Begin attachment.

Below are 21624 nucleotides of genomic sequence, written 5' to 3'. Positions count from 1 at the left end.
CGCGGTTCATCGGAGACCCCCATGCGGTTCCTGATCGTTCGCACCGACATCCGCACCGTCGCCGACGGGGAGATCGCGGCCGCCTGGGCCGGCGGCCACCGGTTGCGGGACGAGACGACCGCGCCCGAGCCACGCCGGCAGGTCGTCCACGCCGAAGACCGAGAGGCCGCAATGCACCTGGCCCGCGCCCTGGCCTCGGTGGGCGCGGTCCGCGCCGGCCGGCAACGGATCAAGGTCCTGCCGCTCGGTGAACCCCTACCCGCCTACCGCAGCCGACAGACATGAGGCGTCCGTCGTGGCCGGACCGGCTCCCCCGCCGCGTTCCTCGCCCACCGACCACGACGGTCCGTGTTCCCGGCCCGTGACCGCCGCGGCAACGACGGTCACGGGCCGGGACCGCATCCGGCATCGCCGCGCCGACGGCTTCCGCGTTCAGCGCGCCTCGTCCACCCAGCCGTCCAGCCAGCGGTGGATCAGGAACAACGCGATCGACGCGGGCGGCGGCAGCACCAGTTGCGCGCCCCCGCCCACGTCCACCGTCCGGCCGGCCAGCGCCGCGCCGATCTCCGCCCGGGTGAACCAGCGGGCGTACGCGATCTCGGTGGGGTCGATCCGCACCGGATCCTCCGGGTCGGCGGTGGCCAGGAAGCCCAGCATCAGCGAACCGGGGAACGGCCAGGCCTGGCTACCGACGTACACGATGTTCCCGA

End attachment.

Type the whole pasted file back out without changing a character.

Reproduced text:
Below are 21624 nucleotides of genomic sequence, written 5' to 3'. Positions count from 1 at the left end.
CGCGGTTCATCGGAGACCCCCATGCGGTTCCTGATCGTTCGCACCGACATCCGCACCGTCGCCGACGGGGAGATCGCGGCCGCCTGGGCCGGCGGCCACCGGTTGCGGGACGAGACGACCGCGCCCGAGCCACGCCGGCAGGTCGTCCACGCCGAAGACCGAGAGGCCGCAATGCACCTGGCCCGCGCCCTGGCCTCGGTGGGCGCGGTCCGCGCCGGCCGGCAACGGATCAAGGTCCTGCCGCTCGGTGAACCCCTACCCGCCTACCGCAGCCGACAGACATGAGGCGTCCGTCGTGGCCGGACCGGCTCCCCCGCCGCGTTCCTCGCCCACCGACCACGACGGTCCGTGTTCCCGGCCCGTGACCGCCGCGGCAACGACGGTCACGGGCCGGGACCGCATCCGGCATCGCCGCGCCGACGGCTTCCGCGTTCAGCGCGCCTCGTCCACCCAGCCGTCCAGCCAGCGGTGGATCAGGAACAACGCGATCGACGCGGGCGGCGGCAGCACCAGTTGCGCGCCCCCGCCCACGTCCACCGTCCGGCCGGCCAGCGCCGCGCCGATCTCCGCCCGGGTGAACCAGCGGGCGTACGCGATCTCGGTGGGGTCGATCCGCACCGGATCCTCCGGGTCGGCGGTGGCCAGGAAGCCCAGCATCAGCGAACCGGGGAACGGCCAGGCCTGGCTACCGACGTACACGATGTTCCCGA